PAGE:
Early in his pontificate, Benedict XVI preached that, “the message of Jesus is completely misunderstood if it is separated from the context of the faith and hope of the Chosen People.”
The genius of the gift of the Lord’s prayer, the “Our Father” is that by praying “Our” Father, together as a community, “those who belong to Jesus participate in Jesus’ relationship to God," by sharing in his gesture.
This is, in a sense, a case for the Church.
Regarding the Body of Christ and its mysterious existence as the Church, Benedict XVI clarifies, “No one lives alone. No one sins alone. No one is saved alone.” This insight of Benedict XVI boldly addresses modernity’s current individualistic mentality. This mentality has penetrated even among Christians particularly by the emerging "house church" movement or more radically by those who claim to be Christians without "organized religion."
Theologians of Christology who view Jesus Christ through the mentality of individualism greatly miss the point. The Church is Christ's Body which is comprised of the unity of its members. Followers of Christ do not pray the “My Father” (only Christ could regard God in that way, according to his unique filial relationship with the Father) but the “Our Father.” Further, although Jesus brought an entirely new dimension to humanity’s access to God the Father, he did so within the traditional framework of God’s People, Israel. His dialogue with the Father was also a dialogue with Moses and Elijah as in the Transfiguration account. He did not abolish the Law, but fulfilled it. He did not destroy Israel, but renewed it. The result of which gave the nations "access to the Spirit of revelation and hence to God the Father, the God of Jesus Christ.” Thus, the “Church” truly became Universal, not just for Israel but for all mankind.
This understanding has imperative implications for those who claim to know Jesus outside of the Church. True fellowship with Jesus presupposes that “communication with the living subject of tradition to which all this is linked into communication with the Church.” This is the context given by which one must come to know Jesus Christ. Benedict XVI poses a challenge to denominations of the one Church by clarifying that even the “New Testament book presupposes the Church as its subject.”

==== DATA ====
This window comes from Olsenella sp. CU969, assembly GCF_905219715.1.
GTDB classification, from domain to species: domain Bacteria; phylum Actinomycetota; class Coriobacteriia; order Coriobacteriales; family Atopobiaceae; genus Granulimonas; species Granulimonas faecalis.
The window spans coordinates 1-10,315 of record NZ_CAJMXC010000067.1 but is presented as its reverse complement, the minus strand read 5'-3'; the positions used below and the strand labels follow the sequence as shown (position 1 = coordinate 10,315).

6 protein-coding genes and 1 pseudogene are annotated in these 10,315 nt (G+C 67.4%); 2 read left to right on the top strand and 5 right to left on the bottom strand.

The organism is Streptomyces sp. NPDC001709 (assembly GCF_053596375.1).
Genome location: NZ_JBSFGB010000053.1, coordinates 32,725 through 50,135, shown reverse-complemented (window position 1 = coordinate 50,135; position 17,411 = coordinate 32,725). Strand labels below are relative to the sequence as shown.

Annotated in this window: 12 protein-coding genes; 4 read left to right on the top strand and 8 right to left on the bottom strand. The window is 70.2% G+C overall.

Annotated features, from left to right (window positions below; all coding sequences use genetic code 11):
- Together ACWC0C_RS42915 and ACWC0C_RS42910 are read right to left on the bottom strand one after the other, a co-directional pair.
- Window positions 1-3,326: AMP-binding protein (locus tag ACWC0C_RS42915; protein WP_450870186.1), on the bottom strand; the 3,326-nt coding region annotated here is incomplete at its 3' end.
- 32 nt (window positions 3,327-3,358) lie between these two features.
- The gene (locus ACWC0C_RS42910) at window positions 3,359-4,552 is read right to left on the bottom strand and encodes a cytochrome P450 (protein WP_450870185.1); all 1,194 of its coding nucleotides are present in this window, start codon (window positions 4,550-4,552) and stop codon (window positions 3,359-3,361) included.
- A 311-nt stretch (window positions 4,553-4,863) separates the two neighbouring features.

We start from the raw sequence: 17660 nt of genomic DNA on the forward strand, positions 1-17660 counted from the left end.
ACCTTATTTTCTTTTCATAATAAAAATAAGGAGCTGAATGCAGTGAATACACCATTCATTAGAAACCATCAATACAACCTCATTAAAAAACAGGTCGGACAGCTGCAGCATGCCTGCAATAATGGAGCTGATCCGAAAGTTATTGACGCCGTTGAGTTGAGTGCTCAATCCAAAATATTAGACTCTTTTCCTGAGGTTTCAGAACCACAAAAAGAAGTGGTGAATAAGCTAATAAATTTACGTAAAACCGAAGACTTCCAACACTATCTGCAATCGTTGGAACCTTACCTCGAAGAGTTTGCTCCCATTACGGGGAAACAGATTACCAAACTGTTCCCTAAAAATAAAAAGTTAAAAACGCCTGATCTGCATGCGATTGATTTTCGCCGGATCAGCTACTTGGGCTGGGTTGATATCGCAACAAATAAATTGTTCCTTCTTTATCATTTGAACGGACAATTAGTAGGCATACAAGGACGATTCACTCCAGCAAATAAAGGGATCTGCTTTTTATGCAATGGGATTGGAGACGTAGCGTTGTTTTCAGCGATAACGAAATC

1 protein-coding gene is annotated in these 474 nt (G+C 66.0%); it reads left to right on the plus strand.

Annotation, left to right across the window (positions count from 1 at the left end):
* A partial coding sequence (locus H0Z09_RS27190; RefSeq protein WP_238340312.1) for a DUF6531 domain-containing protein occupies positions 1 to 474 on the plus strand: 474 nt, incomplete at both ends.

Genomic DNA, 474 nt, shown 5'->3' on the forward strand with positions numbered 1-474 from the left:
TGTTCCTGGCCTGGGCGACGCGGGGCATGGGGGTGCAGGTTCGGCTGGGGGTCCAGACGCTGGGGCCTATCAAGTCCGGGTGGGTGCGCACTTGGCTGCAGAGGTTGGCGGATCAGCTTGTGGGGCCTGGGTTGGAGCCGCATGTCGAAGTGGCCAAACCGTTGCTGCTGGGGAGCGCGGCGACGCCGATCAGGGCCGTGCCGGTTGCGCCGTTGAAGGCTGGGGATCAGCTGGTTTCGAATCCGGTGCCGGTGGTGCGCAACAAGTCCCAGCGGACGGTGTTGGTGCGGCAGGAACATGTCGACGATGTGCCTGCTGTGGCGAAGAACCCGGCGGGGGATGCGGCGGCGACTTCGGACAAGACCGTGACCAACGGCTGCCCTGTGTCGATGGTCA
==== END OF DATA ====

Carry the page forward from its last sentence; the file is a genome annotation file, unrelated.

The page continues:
It was and continues to be this context, the Church, which provides the understanding that Jesus Christ is “the only Son of God, eternally begotten of the Father, God from God, Light from Light, true God from true God, begotten, not made, one in Being with the Father.”
Jesus Christ is both man and “Other.” Benedict XVI writes, “Jesus Christ is he who has moved right out beyond himself and thus the man who has truly come to himself.” Thus, in finding himself in Christ, man is more himself the the more he is with others. (As Lorenzo Albacete would say, "We need community to be truly human.") In this way, man becomes more like Jesus Christ the more open he is to God—by moving “out beyond himself.”
It is precisely in this relation with “the Other” and concretely through others that Jesus Christ shows that the Faith is not primarily about the individual; for the salvation of the mere individual there would be “no need of either a Church or a history of salvation, an incarnation or passion.” Man is himself when he is fitted into the whole and thus the Faith, the encounter with Christ, must be understood in the context of the Church.
Being a Christian is not an individual but a social charisma.
The Christian Faith demands the individual, but wants him for the whole and not for himself. The Faith teaches us to be like God--who created us out of charity and who sent his Son to show us that.